Bull River (BC) III
This is a nice short section of river (3 km) that maintains its excitement fairly consistently throughout its length. It's short enough that a couple of runs are very do-able, and actually probably necessary to make the drive worthwhile.
The river starts out pretty low key, class II- for the first kilometre. A class II+/III- rapid just before a bend to the left starts the action off.
Starting under the bridge, expect fairly continuous class III for about 1 kilometre. At this point, the river bends slightly to the left at an outcrop, which is the beginning of the canyon. The entire canyon (300 m) can be scouted on river left. After the last rapid of the canyon, the water is calm and moving slowly; the take-out is after a rock outcrop on river left. The carry up is a bit of a leg workout.
If this space is blank there have been no alerts posted for this specific river.
The symbols can be clicked on and provide some simple explanations of why they are there. You can also use the symbols to get directions from Google Maps to the put in/takeout. A handy thing!
From Fernie, travel south on highway 3, past Elko, to the Galloway saw mill. Turn right into the mill yard, pass the weigh scale on the left, and continue up the gravel road. After about 20 km, there is a fork in the road (a “Y” intersection) - bear right. Continue past the dam for 3 km to a point on the road where there is an obvious pull-off on the left side. This is the take-out.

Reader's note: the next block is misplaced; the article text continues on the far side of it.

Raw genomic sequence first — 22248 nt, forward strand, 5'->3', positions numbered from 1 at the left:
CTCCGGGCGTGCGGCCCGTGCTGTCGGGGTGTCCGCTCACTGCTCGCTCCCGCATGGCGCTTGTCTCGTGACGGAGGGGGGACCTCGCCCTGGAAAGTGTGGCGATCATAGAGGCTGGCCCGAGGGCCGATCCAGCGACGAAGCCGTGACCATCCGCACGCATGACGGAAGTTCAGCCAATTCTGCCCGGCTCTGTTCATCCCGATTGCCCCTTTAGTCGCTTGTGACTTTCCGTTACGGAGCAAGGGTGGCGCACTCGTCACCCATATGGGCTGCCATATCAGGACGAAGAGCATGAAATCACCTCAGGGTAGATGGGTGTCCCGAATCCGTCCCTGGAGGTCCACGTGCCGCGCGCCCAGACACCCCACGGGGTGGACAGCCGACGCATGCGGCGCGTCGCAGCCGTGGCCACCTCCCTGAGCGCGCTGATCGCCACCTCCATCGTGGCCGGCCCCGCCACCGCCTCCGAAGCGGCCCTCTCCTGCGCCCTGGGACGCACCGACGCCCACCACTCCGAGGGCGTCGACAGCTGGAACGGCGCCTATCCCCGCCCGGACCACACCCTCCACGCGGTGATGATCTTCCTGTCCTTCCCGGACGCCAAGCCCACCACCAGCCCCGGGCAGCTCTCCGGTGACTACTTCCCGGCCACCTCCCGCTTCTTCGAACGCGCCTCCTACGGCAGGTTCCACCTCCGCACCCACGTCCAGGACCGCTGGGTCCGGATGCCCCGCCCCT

Alternately, from Fernie, travel south on highway 3, past Elko, to the junction with the Wardner-Ft. Steele road (just before the highway crosses the Kootenay River). Travel north on this road for 8 km and then turn right (east) onto the Bull River Road. Travel this road for a further 8.5 km, past a bridge over the Bull River (gorge). Bear left at the “Y” junction, and travel 3 km to the take-out described above. This route involves better roads, but both routes are easily do-able in any vehicle.
From the take-out, travel 3 km further up the Bull River FSR to a point where the road bends left and a lane continues straight down to the river. This is the put-in.
Alternately, to start the action off right away, travel 1.5 km from the take-out to the bridge and put in there. This is where the whitewater really starts.
Medium-flow river running.
Length & Time
Number, percentage, whatever works for you
When (which months), Why (rain, snow melt, glacial melt), What is highwater? low water? How to tell the flow if there is no gauge
The river is paddleable from about 20 cms and up, but is much better at 40 and above. Use the BC Hydro gauge for the Bull River.
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